• [0023]
    In one embodiment, mesh point B may maintain the following: (1) A list of acceptable ciphersuite LB (this list contains the ciphersuites CB1, CB2, . . . , CBM that mesh point B supports for unicast/multicast mesh traffic protection, where M is the length of LB), and (2) The authentication key K shared with the mesh point A, which is used to key the message authentication code mK (this authentication key K allows the mesh point B to detect messages forged by devices masquerading as the mesh point A). Mesh point B may utilize MPB to identify K to mesh point A.
  • [0024]
    This description that follows assumes that the authentictaion key K shared between mesh point A and mesh point B is established in some secure fashion, and is bound to the MAC addresses of each party. That is, it assumes that both A and B know that K is used for protecting messages exchanged between devices using their own identifiers. Configuration may be accomplished in any manner known in the art. The description also assumes that the acceptable ciphersuites supported by each mesh point are configured to the mesh point prior to the execution of the security policy negotiation may be accomplished in any manner known in the art.
  • [0025]
    The description further assumes the basic peer link establishment protocol exists that establishes the peer link between mesh point A and mesh point B using Request and Response message exchanges. Both mesh points can initiate the protocol independently. There are at least four message exchanged during the protocol execution. In the end, the peer link is established between mesh point A and mesh point B. The description further assumes that IEEE 802.11 MAC addresses are ordered lexicographically, and that mesh point A has a larger MAC address in the ordering than B. Because the MAC address can be used to uniquely identify a wireless device, one mesh point's MAC address will also be strictly larger than the other's with respect to the lexicographical order.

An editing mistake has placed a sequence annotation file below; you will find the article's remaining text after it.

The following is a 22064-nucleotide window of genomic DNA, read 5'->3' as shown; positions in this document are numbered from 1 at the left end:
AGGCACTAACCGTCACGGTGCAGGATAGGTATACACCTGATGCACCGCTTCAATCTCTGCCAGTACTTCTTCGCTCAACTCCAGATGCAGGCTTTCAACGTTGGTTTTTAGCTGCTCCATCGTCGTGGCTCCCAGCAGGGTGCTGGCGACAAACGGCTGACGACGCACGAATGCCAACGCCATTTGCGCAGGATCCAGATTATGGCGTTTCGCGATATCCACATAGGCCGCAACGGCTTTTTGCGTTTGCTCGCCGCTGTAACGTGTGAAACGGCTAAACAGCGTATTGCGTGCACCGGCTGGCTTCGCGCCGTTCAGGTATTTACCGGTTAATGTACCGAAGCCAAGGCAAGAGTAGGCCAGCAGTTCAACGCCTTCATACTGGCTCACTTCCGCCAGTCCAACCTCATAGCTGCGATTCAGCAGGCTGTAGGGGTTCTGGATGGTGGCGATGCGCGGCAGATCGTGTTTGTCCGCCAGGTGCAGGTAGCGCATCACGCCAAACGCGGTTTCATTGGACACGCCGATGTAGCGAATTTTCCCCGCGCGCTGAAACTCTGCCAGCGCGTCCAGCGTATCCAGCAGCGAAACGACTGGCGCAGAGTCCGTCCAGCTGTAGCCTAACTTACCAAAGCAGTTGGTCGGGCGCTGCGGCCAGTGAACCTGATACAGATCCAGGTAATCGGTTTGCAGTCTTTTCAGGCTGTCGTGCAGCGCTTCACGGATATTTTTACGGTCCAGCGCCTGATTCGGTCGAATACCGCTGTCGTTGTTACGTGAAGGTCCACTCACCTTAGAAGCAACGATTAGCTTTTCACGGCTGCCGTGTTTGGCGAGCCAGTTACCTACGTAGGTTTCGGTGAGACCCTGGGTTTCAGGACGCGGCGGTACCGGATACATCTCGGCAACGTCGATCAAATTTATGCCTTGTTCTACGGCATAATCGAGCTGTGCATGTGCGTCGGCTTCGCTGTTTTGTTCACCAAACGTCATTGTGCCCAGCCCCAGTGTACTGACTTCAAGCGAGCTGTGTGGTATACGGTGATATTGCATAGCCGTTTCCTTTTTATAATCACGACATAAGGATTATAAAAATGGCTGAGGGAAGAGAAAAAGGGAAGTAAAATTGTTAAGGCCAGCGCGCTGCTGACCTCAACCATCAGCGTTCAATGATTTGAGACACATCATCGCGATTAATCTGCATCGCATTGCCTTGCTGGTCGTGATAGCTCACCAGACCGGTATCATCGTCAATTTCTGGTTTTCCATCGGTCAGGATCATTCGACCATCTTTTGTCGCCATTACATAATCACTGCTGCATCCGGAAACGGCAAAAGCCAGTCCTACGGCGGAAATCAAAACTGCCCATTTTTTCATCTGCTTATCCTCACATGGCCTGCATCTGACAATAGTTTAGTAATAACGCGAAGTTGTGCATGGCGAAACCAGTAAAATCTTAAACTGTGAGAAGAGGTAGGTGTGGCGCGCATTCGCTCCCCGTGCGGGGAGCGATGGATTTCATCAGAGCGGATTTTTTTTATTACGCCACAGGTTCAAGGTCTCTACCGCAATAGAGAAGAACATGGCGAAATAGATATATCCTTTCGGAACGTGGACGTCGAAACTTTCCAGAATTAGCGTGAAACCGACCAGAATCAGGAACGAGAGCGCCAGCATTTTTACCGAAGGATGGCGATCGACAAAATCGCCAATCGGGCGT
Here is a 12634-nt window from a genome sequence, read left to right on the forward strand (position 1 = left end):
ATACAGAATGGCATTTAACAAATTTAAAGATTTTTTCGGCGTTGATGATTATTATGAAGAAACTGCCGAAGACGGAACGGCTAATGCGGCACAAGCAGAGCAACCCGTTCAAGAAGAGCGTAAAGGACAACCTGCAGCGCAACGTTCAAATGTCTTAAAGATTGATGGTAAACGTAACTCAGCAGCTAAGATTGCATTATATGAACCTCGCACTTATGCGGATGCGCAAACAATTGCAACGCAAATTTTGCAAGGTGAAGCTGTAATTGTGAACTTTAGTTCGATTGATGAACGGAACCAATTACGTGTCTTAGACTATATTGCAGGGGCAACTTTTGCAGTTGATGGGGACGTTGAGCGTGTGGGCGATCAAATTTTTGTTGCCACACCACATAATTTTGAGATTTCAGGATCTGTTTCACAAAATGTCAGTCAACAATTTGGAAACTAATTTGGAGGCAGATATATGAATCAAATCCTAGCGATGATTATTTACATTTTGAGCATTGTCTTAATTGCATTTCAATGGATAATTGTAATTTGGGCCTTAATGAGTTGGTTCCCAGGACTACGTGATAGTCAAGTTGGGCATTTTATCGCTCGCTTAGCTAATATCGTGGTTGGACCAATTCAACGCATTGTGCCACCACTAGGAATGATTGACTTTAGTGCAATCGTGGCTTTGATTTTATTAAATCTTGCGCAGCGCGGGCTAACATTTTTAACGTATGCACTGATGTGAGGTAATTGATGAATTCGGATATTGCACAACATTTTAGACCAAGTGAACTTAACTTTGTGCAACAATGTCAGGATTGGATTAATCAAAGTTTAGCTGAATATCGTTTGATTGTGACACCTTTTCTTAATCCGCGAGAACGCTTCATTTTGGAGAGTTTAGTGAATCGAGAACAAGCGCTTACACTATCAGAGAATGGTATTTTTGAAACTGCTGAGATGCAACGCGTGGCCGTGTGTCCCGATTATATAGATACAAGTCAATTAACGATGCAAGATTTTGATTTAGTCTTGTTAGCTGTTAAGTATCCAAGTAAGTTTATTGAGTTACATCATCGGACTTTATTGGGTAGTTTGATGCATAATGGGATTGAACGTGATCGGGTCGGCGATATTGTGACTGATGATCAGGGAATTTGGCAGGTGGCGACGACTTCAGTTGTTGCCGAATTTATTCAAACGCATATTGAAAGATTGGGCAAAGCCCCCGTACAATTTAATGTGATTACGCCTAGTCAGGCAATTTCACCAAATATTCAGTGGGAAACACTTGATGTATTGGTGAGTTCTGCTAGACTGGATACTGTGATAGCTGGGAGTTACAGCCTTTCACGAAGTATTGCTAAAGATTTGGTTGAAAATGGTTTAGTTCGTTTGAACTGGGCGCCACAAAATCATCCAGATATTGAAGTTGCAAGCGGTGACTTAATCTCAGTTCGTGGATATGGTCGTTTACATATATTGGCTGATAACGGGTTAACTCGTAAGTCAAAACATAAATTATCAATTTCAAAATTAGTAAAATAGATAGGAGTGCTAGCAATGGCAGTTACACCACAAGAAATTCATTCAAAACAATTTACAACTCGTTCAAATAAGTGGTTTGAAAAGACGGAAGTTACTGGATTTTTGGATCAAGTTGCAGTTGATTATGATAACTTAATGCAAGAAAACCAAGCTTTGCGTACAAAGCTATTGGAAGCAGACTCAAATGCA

• [0026]
    The technique described herein may operate in two phases. In phase 1, both mesh points advertise their configured ciphersuite list to each other and mesh point A makes the decision on the ciphersuite to be used for the link. In phase 2, mesh point A and mesh point B communicate and confirm the decision using the Request message in the peer link establishment protocol. The technique is graphically illustrated in FIG. 2.
  • [0027]
    In the first phase mesh point A and mesh point B broadcast Beacons and unicast Probe Responses advertising the configuration parameters for secure communication, using the same approach as defined in IEEE 802.11i. Mesh point A includes LA in the message and mesh point B includes LB in the message. When mesh point A receives LB, it may establish a secure link with mesh point B. Because it has larger MAC address, it becomes the decision maker of the ciphersuite. It compares LA with LB and selects any ciphersuite C such that CεLA∩LB. C will be for the ciphersuite used with this link instance with mesh point B.
  • [0028]
    In the second phase mesh point A and B may execute the following protocol to communicate and reach the agreement of the ciphersuite:
      • A chooses C and uses rng to generate a random number RA
      • A→B: MPA∥RA∥{C}∥LA∥mK(MPA∥RA∥{C}∥LA)
      • B uses rng to generate a random number RB
      • B→A: MPB∥RB∥LA∥LBmK(MPB∥RB∥LA∥LB)
      • B→A: MPB∥MPA∥RB∥RA∥C∥LB∥mK(MPB∥MPA∥RB∥RA∥C∥LB)
      • A→B: MPA∥MPB∥RA∥RB∥C∥LAmK(MPA∥MPB∥RA∥RB∥C∥LA)
  • Here, “∥” means concatenation, and A→B: M means mesh point A sends message M to mesh point B.
  • [0035]
    In the second phase mesh point A generates RA and sends message 1 (Decision Deliver Message), MPA∥RA∥{C}∥LAmK(MPA∥RA∥{C}∥LA), to mesh point B. Including MPA in message 1 tells mesh point B which authentication key to use to construct the response by message 3. Including RA in the message 1 allows mesh point A to later verify that message 3 is fresh, i.e., could not have been produced prior to message 1. Including LA in the message 1 allows mesh point B to verify that it received an authentic policy LA from mesh point A's earlier advertisement. This usage defends against forged advertisements.
  • [0036]